During the weekend, there was some real action against Russia and specifically Vladimir Putin. The aim is to freeze Russia's assets, worth around $630 billion, around the world.
The ban on Moscow’s use of its roughly $630bn of foreign reserves will harm [the country's] ability to withstand cost of Ukraine war
The US and its western allies unveiled the most punitive penalties to date against Russia, the latest in a barrage of sanctions rolled out in response to the country’s full-scale invasion of Ukraine. The measures take direct aim at Russia’s central bank and seek to hobble the country’s connectivity to the global financial system. They are intended to destabilise the Russian economy, building on sanctions imposed in recent days that target oligarchs as well as its banks, high-tech companies and aircraft makers.
The thing is sanctions only work if you have the upper hand … and I’m not sure the EU-USA does.
I could talk a lot about the Ukraine crisis, as I have lots of friends in the country. It’s extremely worrying and the motivations, end goal and objectives of Putin are unclear. It also seems like terrible timing as we’ve all had a lockdown for two years and then, to finish it off, Russia possibly starts a World War III. We shall see. However, I don't want to talk about the politics of all of this. I want to talk about sanctions.
There is a call to kick Russia off the SWIFT network and, during the weekend, some parts of the Russian financial system were thrown off the system. Not everything, just some of the biggest banks and the bits that relate most to Putin's personal wealth. The thing is what is SWIFT? How does it work? Can it stop the war?
As I know SWIFT well, I will start with the simple statement that they are the most networked global transaction and messaging system in finance out there today. As SWIFT themselves claim, they are a co-operative of over 11,000 institutions representing over 200 countries, connected to transact and trade seamlessly with trust through their secure network. If you’re kicked out of that network, then you lose access to global trade.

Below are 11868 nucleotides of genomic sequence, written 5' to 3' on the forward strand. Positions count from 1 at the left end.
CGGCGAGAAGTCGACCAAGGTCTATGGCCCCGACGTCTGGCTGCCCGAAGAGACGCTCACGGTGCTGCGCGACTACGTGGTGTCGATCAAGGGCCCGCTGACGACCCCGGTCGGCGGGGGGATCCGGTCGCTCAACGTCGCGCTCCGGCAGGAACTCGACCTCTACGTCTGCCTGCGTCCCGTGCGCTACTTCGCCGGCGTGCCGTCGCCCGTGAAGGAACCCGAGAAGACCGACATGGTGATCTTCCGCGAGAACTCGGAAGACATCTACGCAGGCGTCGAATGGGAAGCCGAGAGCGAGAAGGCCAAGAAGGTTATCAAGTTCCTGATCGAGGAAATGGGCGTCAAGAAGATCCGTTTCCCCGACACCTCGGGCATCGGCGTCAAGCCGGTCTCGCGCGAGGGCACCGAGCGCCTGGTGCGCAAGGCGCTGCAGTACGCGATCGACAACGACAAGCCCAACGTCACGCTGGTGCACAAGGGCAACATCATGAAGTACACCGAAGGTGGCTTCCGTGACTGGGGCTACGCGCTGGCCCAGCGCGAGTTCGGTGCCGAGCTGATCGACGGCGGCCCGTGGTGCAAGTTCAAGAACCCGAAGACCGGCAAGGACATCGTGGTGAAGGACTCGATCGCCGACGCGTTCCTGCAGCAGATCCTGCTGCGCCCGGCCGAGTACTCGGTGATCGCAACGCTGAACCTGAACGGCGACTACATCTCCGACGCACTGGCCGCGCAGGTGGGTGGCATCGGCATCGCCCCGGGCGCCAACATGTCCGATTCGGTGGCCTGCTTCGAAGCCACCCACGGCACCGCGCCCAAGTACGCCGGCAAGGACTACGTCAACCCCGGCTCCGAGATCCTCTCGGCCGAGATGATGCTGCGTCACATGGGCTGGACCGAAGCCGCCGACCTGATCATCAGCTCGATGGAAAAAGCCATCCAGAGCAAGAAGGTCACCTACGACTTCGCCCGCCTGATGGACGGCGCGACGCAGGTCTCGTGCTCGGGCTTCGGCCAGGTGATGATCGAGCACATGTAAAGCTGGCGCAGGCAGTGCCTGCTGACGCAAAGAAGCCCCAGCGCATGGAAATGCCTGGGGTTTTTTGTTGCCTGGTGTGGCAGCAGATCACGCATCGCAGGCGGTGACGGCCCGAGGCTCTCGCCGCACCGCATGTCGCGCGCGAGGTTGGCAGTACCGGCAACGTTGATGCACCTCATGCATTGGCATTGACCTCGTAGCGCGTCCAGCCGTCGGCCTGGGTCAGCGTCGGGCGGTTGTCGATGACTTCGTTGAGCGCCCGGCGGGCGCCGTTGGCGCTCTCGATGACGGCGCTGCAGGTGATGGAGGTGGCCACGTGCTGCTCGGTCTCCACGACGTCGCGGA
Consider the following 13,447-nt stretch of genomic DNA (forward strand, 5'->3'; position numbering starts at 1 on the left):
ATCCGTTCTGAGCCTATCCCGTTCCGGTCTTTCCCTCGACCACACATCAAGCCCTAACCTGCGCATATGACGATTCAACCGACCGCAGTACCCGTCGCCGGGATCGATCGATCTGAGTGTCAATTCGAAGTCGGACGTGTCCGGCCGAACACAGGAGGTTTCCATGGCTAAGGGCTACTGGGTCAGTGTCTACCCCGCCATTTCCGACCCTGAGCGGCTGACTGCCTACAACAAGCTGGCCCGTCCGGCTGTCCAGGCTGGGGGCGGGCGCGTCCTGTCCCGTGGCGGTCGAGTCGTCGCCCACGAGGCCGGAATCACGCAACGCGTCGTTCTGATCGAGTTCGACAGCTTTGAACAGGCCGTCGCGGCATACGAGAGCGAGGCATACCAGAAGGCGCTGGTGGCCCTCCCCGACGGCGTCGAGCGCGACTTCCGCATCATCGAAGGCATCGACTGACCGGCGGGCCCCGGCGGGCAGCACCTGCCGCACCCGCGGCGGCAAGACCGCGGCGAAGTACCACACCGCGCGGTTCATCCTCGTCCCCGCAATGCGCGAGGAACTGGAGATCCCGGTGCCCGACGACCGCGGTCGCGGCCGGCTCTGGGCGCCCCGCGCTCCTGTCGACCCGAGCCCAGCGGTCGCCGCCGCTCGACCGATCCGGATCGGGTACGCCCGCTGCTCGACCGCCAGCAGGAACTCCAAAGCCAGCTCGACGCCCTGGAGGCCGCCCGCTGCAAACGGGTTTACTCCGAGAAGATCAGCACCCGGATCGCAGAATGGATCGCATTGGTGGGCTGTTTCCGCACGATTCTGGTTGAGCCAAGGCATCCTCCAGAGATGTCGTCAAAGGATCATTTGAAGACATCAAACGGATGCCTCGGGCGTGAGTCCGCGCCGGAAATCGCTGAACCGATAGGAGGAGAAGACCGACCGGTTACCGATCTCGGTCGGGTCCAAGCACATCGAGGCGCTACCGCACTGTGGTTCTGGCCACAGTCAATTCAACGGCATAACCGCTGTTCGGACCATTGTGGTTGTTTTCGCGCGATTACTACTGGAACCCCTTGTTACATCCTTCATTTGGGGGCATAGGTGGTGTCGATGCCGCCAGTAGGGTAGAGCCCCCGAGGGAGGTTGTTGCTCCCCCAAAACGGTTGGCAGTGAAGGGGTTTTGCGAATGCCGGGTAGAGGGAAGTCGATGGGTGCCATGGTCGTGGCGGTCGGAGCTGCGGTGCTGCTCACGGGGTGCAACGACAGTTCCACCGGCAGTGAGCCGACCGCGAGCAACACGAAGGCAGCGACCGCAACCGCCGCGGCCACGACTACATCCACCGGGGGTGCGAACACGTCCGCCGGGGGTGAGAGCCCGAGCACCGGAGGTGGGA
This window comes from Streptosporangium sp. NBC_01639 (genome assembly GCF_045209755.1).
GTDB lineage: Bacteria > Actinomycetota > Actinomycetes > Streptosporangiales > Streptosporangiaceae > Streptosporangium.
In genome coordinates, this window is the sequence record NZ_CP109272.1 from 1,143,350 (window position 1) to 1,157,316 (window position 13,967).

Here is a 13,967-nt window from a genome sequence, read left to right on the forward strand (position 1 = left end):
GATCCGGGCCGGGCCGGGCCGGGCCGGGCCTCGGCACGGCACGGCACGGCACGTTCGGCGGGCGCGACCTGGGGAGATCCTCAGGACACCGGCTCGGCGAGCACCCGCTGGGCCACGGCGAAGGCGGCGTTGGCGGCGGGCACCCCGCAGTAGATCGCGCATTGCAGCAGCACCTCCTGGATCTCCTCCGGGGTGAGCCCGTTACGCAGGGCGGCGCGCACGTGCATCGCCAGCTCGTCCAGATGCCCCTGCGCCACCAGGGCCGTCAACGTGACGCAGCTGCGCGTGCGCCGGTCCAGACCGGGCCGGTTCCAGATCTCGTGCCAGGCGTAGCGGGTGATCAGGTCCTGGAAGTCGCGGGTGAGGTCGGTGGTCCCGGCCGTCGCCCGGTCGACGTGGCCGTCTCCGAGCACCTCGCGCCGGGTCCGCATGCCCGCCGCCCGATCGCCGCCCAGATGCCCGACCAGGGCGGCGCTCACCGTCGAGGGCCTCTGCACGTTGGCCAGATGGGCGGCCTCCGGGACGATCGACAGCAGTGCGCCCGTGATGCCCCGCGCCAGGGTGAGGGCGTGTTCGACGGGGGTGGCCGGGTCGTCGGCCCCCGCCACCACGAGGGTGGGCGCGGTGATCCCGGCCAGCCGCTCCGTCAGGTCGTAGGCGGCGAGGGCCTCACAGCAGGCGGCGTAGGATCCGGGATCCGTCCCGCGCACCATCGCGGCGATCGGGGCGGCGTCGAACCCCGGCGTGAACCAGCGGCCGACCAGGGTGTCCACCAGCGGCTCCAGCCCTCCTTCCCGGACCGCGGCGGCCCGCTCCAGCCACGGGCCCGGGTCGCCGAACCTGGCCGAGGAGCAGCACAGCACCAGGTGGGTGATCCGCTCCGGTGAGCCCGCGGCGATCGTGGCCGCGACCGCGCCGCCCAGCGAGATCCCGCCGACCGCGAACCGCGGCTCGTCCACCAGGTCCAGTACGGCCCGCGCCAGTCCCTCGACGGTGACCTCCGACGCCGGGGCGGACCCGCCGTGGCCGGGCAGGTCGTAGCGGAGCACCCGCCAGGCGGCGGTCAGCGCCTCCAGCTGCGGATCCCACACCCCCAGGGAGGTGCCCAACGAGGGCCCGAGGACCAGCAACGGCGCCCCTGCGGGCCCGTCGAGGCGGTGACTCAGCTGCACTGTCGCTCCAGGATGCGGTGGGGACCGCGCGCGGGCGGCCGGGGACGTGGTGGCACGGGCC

Simon Taylor at 11FS explains it well and his write-up is a must-read to understand how SWIFT works.
- UK Bank (HSBC) wants to send money to US Bank (Chase).
- UK Bank (HSBC) sends US Bank (Chase) a SWIFT message "Hey, my customer wants to send your customer £100; I've already converted it to dollars."
- US Bank (Chase) says to UK bank (HSBC), "Ok, message received, please change the balance of your customer to remove £100 from their account (debit them £100), tell me when that's done, and I'll add $120 to my customer's account"
- UK Bank (HSBC) sends US Bank (Chase), "I have lowered the balanced (debited) my customer £100, please increase the balance of your customer by $120 (credit them)".
- US Bank (Chase) sends one last message, "Ok, all done," and at that point, the money has been considered to be "settled" or moved, and the balances change in the customer accounts.
Simon's outline above makes clear that SWIFT is not actually making payments. It is sending messages about payments. That is a core distinction and means that blocking Russia from SWIFT purely blocks the Russian financial system from getting messages about payments in a fast fashion.
Alison Durkee at Forbes adds some good views on why that’s important:
SWIFT, which stands for the Society for Worldwide Interbank Financial Telecommunication, is based out of Belgium and handles payment requests and messages between 11,000 financial institutions across the world, delivering 42 million messages per day in 2021.
The Washington Post likens the system to the “Gmail of global banking,” and the Financial Times notes that while Russia and other countries can still conduct banking transactions with other countries without SWIFT, it would be much more labour-intensive and expensive.
Cutting Russia off from SWIFT would have a significant economic impact: When the U.S. weighed booting Russia from the platform in 2014 due to its annexation of Crimea, former Russian finance minister Alexei Kudrin estimated Russia’s gross domestic product would shrink 5% in a year without SWIFT, and then-Prime Minister Dmitry Medvedev likened the move to a “declaration of war.”
So, what does blocking Russia access to SWIFT mean?
The Financial Times cites that there are 291 Russian members of the SWIFT network representing 1.5 per cent of flows, which makes them the sixth largest country member globally in terms of payment messages sent on the platform. If so, that equates to about $800 billion worth of payments a year or over half of Russian GDP, which was $1.5 trillion in 2020.